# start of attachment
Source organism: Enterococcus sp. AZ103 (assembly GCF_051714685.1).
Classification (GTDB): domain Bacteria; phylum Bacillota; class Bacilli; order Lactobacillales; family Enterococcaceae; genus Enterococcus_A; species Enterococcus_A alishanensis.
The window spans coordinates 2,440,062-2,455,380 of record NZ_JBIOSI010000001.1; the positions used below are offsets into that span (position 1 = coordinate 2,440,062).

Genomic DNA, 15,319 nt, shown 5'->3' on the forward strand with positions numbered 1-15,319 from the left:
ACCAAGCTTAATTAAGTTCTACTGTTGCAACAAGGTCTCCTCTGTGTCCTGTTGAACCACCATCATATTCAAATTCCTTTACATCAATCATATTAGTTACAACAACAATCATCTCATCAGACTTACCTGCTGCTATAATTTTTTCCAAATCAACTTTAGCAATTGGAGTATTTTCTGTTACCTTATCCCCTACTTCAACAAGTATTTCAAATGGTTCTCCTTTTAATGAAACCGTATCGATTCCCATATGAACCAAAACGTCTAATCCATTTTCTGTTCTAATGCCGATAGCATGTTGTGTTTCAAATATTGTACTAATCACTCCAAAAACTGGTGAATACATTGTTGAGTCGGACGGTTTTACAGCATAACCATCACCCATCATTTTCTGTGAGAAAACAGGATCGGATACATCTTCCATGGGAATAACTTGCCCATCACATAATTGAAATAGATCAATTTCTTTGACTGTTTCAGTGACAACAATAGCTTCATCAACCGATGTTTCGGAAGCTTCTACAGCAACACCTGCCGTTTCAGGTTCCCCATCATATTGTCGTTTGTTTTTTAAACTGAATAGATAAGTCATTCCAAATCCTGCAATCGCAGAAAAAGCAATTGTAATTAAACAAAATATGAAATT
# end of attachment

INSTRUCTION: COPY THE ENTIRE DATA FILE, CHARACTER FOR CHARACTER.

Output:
Source organism: Enterococcus sp. AZ103 (assembly GCF_051714685.1).
Classification (GTDB): domain Bacteria; phylum Bacillota; class Bacilli; order Lactobacillales; family Enterococcaceae; genus Enterococcus_A; species Enterococcus_A alishanensis.
The window spans coordinates 2,440,062-2,455,380 of record NZ_JBIOSI010000001.1; the positions used below are offsets into that span (position 1 = coordinate 2,440,062).

Genomic DNA, 15,319 nt, shown 5'->3' on the forward strand with positions numbered 1-15,319 from the left:
ACCAAGCTTAATTAAGTTCTACTGTTGCAACAAGGTCTCCTCTGTGTCCTGTTGAACCACCATCATATTCAAATTCCTTTACATCAATCATATTAGTTACAACAACAATCATCTCATCAGACTTACCTGCTGCTATAATTTTTTCCAAATCAACTTTAGCAATTGGAGTATTTTCTGTTACCTTATCCCCTACTTCAACAAGTATTTCAAATGGTTCTCCTTTTAATGAAACCGTATCGATTCCCATATGAACCAAAACGTCTAATCCATTTTCTGTTCTAATGCCGATAGCATGTTGTGTTTCAAATATTGTACTAATCACTCCAAAAACTGGTGAATACATTGTTGAGTCGGACGGTTTTACAGCATAACCATCACCCATCATTTTCTGTGAGAAAACAGGATCGGATACATCTTCCATGGGAATAACTTGCCCATCACATAATTGAAATAGATCAATTTCTTTGACTGTTTCAGTGACAACAATAGCTTCATCAACCGATGTTTCGGAAGCTTCTACAGCAACACCTGCCGTTTCAGGTTCCCCATCATATTGTCGTTTGTTTTTTAAACTGAATAGATAAGTCATTCCAAATCCTGCAATCGCAGAAAAAGCAATTGTAATTAAACAAAATATGAAATT